Are Oil and Gas Smothering the Private Sector in Trinidad and Tobago?
English (9980 downloads)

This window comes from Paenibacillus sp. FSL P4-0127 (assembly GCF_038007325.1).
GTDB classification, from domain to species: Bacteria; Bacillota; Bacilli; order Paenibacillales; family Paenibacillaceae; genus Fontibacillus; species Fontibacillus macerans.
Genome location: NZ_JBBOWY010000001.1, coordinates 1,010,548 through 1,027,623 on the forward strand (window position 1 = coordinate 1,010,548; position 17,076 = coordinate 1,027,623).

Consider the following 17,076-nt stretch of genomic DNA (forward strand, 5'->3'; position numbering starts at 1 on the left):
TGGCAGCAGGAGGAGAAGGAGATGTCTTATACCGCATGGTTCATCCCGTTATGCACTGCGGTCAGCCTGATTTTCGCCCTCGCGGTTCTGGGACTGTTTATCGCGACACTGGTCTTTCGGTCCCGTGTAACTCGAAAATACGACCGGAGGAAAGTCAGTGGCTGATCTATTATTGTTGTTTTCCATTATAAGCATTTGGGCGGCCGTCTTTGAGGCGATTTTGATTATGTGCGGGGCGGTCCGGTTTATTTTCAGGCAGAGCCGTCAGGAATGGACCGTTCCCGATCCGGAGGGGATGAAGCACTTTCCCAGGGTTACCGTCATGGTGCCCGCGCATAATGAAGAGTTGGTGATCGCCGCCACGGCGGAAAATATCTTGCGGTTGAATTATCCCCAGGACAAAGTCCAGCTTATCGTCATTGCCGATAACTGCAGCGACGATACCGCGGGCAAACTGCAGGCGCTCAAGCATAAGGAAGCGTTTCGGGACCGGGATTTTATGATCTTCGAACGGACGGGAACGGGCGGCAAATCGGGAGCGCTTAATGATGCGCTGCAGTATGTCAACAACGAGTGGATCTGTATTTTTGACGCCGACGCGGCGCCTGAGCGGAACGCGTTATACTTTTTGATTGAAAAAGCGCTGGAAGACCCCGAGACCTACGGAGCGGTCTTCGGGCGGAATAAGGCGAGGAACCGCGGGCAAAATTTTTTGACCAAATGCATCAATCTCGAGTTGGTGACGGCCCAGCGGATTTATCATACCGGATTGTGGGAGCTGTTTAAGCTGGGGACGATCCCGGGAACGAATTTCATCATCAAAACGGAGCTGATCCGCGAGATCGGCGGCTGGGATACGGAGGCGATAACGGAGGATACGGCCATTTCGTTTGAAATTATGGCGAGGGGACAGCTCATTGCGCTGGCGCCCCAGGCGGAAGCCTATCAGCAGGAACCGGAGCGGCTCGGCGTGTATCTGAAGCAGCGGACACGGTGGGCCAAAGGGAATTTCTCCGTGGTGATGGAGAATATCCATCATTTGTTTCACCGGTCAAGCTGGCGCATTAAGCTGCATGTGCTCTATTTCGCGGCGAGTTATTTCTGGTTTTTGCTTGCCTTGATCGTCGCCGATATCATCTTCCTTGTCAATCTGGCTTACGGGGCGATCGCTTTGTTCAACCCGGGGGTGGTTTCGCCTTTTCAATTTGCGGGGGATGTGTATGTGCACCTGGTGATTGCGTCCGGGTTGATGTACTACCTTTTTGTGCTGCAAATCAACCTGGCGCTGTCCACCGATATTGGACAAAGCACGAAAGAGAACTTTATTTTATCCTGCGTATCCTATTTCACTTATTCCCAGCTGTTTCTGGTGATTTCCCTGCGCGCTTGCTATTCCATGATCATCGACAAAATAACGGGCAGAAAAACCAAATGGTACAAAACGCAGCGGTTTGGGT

Facing what looks like a prolonged period of economic contraction due to a sharp decline in energy fortunes, Trinidad and Tobago is increasingly looking towards the private sector to play a greater role in stimulating economic recovery and transformation. This narrative is not new and is consistent with the country's continuous pursuit of diversifying its hydrocarbon-dependent economy. Such expectations should be grounded in reality and context. Unfortunately, there are no empirical studies on the country's private sector that can provide relevant guidance. Therefore, this report is the first contribution to empirically answering questions related to the performance and challenges facing the private sector in Trinidad and Tobago. Given the sense of urgency expounded for the private sector's enhanced role in supporting economic growth, creating employment, and improving the economic welfare of the nation's citizenry, we find that there is much work to be done. Firm-level performance indicators suggest that the majority of firms are either stagnant or declining. In addition, total factor productivity measured at the firm level is relatively lower in Trinidad and Tobago when compared with other countries in the Caribbean, labour productivity has been declining since the great recession, and private investment is significantly lower than the average for other small commodity-exporting countries. Hence, a concerted policy effort is required to transform Trinidad and Tobago's private sector into an engine of sustainable growth. This study examines factors relating to the profile of firms, macroeconomic conditions, the business climate, and laments of businesspersons as possible constraints to performance. The findings reveal that an unfavorable macroeconomic environment and business climate affects all firms in the private sector. With respect to the former, the main issue relates to an overvalued exchange rate -a negative externality of being hydrocarbon-dependent. An unfavorable business climate reflects governmentpolicies, regulations, and public services that hinder rather than promote a dynamic, export-oriented and innovative private sector. Moreover, the profile of private sector firms -an important determinant of performance- is unfavourable in terms of age, size, legal form, and trade orientation. Estimates from this study suggests limited access to financing, and labour and crime constraints are the three main microeconomic factors that weigh negatively on the sales growth of firms.